Miami Misdemeanors Lawyer

While less serious than a felony, a misdemeanor in Florida also carries the potential of significant penalties, including jail time and a fine. A conviction also means that you will have a criminal record with state police and federal authorities, which could weigh heavily against you in the event of a future arrest. Given the lasting consequences of a misdemeanor conviction, it is crucial to have the criminal defense legal representation.

At Valiente Law, we routinely defend clients throughout Miami against a wide range of misdemeanor charges. If you have been accused of a misdemeanor, we know how to build the best line of defense and protect your rights. When you work with our dedicated advocates, you can rest assured we will always fight for you.

How are misdemeanors different from felonies?

It is important to note the differences between felonies and misdemeanors. Felonies are punishable by incarceration in a state prison, however, a misdemeanor conviction can lead to up to one year in a county jail. A felony conviction may also lead to the loss of certain civil rights, such as the right to vote, but not so for a misdemeanor. Finally, the Criminal Punishment Code and sentencing guidelines that the state uses in felony cases does not apply to misdemeanor convictions.

Miami, Florida Misdemeanor Classifications

In Florida, there are two classifications of misdemeanors:

  • First-degree misdemeanors, punishable by up to one year in jail and fine up to $1,000 or both
  • Second-degree misdemeanors, punishable by up to 60 days in jail and fine up to $500, or both

Common First-Degree misdemeanors include:

  • Simple battery — intentionally touching, striking or causing bodily harm to another person, without “aggravating factors” such as the use of a weapon, or serious bodily injury.
  • Driving under the influence (DUI) — having a blood alcohol level (BAL) of .08 or higher or not having normal use of your faculties while operating a motor vehicle (the BAL limit for commercial drivers is .04 percent).
  • Marijuana possession — Marijuana is still considered a Schedule I drug under federal law, as such, despite the availability of medical marijuana, recreational use remains illegal and the possession of 20 grams or less is a first-degree misdemeanor (possession of more than 20 grams of marijuana is a felony).
  • Prostitution/Solicitation — Engaging in sex acts in exchange for something of value or offering money or something of value to another person in exchange for sexual activity.
  • Shoplifting — referred to as retail theft, involves taking merchandise, property, money or negotiable instruments (e.g., gifts cards) valued under $300, or altering or removing a price tag, label or universal product code (UPC). Charged as petty/petit or grand theft depending on the value of the stolen property.

Common Second Degree misdemeanors include:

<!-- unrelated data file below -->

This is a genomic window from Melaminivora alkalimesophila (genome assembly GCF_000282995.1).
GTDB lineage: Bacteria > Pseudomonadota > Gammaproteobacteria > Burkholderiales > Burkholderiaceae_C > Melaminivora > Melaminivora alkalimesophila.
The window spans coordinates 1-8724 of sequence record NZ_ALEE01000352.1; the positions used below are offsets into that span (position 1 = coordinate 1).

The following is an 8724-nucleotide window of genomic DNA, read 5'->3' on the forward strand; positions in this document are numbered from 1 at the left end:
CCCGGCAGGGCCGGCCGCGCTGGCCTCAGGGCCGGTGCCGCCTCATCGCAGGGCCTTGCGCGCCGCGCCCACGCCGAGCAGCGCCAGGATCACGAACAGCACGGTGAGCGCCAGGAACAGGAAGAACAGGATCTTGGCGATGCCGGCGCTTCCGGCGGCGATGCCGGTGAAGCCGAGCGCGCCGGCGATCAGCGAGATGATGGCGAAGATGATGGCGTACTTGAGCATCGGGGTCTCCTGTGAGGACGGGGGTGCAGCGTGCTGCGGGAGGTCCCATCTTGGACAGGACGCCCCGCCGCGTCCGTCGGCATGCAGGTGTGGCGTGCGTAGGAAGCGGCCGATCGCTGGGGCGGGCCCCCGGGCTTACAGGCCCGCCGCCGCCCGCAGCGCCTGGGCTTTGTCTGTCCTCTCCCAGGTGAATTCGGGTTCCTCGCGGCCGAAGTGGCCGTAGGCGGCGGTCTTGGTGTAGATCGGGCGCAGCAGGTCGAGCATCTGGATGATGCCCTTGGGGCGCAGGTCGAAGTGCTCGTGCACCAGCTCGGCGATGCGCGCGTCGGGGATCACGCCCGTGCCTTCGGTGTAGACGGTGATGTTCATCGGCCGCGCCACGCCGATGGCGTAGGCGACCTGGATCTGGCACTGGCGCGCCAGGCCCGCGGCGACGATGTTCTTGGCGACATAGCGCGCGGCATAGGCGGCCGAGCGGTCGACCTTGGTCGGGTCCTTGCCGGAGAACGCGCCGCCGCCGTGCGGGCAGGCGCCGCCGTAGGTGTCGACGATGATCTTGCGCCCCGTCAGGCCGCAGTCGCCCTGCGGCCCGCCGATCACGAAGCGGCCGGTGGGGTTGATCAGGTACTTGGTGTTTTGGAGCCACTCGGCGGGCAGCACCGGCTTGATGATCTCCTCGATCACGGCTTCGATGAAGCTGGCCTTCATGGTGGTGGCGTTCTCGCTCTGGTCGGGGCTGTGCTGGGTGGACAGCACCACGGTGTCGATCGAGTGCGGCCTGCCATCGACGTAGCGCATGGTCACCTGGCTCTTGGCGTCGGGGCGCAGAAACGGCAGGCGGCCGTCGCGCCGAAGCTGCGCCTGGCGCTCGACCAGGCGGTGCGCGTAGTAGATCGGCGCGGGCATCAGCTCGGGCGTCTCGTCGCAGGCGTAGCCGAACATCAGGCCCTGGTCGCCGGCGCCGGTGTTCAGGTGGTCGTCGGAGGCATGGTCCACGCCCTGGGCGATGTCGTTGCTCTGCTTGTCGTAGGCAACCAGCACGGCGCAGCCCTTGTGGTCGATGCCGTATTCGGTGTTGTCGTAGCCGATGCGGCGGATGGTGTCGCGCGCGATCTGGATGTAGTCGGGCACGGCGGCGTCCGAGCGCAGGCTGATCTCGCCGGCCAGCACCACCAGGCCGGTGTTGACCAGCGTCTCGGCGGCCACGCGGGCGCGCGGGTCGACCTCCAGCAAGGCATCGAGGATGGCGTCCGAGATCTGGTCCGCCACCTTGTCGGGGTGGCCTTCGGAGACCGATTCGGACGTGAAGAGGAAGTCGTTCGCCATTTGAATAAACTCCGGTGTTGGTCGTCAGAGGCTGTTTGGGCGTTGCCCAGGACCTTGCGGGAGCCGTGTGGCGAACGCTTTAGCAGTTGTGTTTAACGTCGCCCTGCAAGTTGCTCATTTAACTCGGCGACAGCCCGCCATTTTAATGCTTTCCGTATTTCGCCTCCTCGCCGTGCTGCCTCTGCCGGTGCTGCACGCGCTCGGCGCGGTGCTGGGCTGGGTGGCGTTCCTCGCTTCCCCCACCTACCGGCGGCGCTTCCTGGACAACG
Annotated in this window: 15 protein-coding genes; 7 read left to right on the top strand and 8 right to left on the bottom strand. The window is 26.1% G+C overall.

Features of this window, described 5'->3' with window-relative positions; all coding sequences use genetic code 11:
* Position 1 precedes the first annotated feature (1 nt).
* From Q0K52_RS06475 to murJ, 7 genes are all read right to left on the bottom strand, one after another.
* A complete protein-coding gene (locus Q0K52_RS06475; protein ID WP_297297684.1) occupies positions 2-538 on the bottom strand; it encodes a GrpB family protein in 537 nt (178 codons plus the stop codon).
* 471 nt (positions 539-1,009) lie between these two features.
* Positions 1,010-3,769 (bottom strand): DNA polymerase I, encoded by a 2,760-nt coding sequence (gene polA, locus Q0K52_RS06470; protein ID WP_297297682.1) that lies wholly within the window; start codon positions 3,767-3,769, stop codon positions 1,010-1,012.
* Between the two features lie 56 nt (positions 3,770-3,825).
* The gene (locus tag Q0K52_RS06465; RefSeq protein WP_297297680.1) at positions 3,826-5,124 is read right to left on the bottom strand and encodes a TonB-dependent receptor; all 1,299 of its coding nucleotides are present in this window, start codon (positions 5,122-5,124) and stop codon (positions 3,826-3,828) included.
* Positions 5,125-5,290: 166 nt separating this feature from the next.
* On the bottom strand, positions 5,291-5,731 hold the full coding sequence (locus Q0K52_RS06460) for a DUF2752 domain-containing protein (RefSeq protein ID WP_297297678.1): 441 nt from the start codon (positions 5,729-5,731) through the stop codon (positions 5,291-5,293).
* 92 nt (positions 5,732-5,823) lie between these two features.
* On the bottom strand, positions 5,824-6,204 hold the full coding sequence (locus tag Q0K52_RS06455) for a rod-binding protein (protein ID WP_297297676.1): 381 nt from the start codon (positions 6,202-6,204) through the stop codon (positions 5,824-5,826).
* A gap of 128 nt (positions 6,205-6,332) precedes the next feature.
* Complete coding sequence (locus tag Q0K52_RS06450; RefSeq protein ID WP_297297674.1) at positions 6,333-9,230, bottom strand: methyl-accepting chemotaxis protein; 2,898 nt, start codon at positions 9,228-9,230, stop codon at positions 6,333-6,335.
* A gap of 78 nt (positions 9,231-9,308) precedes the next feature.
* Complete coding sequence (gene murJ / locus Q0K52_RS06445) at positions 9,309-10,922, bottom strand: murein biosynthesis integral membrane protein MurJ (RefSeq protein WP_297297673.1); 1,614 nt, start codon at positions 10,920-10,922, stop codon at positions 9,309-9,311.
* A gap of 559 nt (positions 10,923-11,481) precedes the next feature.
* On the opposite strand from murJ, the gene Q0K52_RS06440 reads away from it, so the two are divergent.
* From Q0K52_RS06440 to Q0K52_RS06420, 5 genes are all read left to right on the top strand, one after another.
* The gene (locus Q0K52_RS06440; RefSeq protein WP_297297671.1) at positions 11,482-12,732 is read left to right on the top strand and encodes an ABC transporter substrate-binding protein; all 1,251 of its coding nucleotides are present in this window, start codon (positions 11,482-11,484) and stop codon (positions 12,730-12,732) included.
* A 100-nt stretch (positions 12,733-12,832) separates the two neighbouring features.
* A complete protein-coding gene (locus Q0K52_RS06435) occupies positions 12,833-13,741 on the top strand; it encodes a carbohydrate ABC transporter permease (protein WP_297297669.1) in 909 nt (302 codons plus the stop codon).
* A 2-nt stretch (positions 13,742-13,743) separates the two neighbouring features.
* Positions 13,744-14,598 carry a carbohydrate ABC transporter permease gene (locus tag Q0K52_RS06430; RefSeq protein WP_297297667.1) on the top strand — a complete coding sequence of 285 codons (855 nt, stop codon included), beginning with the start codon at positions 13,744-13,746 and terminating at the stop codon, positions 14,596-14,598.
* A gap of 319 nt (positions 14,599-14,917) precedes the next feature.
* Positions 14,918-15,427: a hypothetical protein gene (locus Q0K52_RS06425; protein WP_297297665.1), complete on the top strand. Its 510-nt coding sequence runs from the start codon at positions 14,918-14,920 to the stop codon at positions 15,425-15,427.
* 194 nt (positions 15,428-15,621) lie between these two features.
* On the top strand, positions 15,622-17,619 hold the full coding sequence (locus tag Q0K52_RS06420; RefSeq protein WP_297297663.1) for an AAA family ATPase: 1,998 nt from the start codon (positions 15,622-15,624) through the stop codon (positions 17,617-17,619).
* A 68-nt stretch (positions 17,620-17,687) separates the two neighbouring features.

• Simple assault — involves an intentional threat, by word or act, to commit violence towards another person, the apparent ability to carry out the threat, and doing some act which places the alleged victim in reasonable fear that such violence is imminent.
  • Criminal mischief — willfully and maliciously injuring or damaging by any means any real or personal property belonging to another valued at $200 or less (includes graffiti other acts of vandalism). Over $200 becomes a first-degree misdemeanor and over $1000 becomes a third-degree felony.
  • Disorderly conduct — involves (1) committing an act that corrupts public morals, outrages the sense of public decency or affects the peace and quiet of persons who witness the act (2) engaging in brawling, fighting, or other conduct that constitutes a breach of the peace.
  • Petit Theft — knowingly obtaining, using or attempting to use another person’s property valued under $100 with the intent to either temporarily or permanently deny the owner of the property. If the value is between $100 and $299 it becomes a first-degree misdemeanor.
  • Simple Trespass — willfully entering or remaining upon property, or in a structure or conveyance, without the express or implied permission of the owner.

Potential Sentences for a Misdemeanor Conviction

If you are convicted of a misdemeanor, you may be sentenced to any period of jail less than or up to the maximum and/or a fine. There is also the possibility of a period of probation that does not include jail, that comes with additional conditions such as community service, curfews, restitution, no contact with the victim or appropriate counseling for substance abuse or anger issues.

Additional Consequences of  Miami Misdemeanors

In addition to potential jail time, a misdemeanor conviction may result in a permanent criminal record. This can potentially harm your educational and job prospects and may make it more difficult to rent an apartment.

Contact Our Miami Misdemeanors Lawyer

If you have been charged with a misdemeanor, it is critically important to work with an attorney who will explore all of your options. Although we are committed to winning an acquittal, it may also be possible to arrange a plea bargain if that alternative is in your best interests. Above all, we will always provide you with trusted advice that can help you make the best decisions about your future. We know that dealing with the criminal justice system can be intimidating, but you can rest assured we will provide you with the guidance you need, always keeping you fully informed about the status of your case. When your freedom, your future and your reputation are hanging in the balance, we will stand by you. Call our office today to set up a free consultation or fill out the contact form.